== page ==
Class Notes (837,186)
Canada (510,155)
Psychology (3,528)
PSY100H1 (1,637)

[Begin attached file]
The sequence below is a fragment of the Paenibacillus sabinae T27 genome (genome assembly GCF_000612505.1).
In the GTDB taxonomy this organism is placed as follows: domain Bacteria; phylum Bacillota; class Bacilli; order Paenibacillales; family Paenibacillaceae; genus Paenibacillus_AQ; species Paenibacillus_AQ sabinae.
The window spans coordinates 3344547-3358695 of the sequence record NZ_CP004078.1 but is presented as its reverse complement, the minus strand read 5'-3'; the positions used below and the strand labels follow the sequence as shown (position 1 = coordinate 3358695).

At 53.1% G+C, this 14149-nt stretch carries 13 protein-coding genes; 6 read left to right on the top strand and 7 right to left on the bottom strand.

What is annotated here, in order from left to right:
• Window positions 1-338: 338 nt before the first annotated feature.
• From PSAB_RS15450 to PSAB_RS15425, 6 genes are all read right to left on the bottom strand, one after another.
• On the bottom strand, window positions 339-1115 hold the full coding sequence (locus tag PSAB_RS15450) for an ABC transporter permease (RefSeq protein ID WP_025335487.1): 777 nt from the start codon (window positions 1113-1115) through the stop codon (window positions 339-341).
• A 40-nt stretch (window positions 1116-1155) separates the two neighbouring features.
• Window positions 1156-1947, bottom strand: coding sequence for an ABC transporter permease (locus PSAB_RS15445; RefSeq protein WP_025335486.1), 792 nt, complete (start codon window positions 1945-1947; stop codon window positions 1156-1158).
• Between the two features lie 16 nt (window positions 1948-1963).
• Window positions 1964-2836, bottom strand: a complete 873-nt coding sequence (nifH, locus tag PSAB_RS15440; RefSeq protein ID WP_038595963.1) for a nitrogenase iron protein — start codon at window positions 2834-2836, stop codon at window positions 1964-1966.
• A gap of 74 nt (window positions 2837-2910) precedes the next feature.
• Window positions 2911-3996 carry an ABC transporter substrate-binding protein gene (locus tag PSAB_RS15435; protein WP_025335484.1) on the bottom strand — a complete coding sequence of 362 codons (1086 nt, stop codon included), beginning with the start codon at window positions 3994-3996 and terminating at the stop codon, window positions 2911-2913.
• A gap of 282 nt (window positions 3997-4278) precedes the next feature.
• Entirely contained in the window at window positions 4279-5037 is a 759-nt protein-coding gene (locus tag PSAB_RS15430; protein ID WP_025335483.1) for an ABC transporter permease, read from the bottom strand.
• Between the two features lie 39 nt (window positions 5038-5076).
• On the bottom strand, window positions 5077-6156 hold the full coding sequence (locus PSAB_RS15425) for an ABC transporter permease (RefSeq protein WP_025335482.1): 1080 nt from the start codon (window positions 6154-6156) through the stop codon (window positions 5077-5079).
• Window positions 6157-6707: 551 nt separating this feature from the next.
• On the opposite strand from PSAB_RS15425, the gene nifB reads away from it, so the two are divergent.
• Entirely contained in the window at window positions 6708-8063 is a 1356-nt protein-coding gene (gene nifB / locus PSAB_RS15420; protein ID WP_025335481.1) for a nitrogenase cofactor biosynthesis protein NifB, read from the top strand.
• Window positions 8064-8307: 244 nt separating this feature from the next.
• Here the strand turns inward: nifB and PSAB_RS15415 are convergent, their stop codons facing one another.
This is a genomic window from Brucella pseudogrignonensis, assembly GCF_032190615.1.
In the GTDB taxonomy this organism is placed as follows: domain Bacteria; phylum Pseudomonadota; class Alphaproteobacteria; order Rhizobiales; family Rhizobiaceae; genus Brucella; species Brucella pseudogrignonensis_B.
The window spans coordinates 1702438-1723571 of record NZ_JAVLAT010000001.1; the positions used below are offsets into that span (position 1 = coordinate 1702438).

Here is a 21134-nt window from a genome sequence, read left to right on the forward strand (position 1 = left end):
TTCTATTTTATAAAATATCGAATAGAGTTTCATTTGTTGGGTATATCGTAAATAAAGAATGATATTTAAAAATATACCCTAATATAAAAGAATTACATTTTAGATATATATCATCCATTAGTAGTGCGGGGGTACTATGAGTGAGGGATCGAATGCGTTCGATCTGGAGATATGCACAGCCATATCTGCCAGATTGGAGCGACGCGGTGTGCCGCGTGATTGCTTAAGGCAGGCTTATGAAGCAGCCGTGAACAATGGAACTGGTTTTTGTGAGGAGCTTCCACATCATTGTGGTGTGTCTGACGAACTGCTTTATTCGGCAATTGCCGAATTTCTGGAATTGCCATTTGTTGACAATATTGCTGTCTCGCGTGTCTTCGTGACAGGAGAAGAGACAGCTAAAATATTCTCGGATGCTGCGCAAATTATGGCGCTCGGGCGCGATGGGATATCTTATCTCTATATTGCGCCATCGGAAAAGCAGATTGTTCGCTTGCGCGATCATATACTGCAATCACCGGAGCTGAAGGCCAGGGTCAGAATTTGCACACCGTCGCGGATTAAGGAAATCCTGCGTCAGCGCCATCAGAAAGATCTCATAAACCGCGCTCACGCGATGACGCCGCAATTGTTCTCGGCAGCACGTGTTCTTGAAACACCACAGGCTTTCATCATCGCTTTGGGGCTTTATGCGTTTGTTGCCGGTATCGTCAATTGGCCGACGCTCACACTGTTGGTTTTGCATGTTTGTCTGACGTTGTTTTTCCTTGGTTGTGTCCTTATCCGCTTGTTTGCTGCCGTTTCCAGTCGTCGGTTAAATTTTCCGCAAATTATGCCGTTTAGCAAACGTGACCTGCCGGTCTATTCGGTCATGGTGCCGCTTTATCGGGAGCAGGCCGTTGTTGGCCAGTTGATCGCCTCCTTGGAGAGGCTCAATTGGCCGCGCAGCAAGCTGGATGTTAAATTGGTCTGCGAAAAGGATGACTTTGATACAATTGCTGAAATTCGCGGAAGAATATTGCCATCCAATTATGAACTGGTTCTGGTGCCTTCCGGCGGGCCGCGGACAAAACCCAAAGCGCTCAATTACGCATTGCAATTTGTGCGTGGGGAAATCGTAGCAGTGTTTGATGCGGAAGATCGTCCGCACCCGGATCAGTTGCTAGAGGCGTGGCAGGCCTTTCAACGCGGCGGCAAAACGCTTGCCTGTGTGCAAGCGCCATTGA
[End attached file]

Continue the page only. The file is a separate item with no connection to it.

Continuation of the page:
Chapter 9.doc

10 Pages
Unlock Document

Ashley Waggoner Denton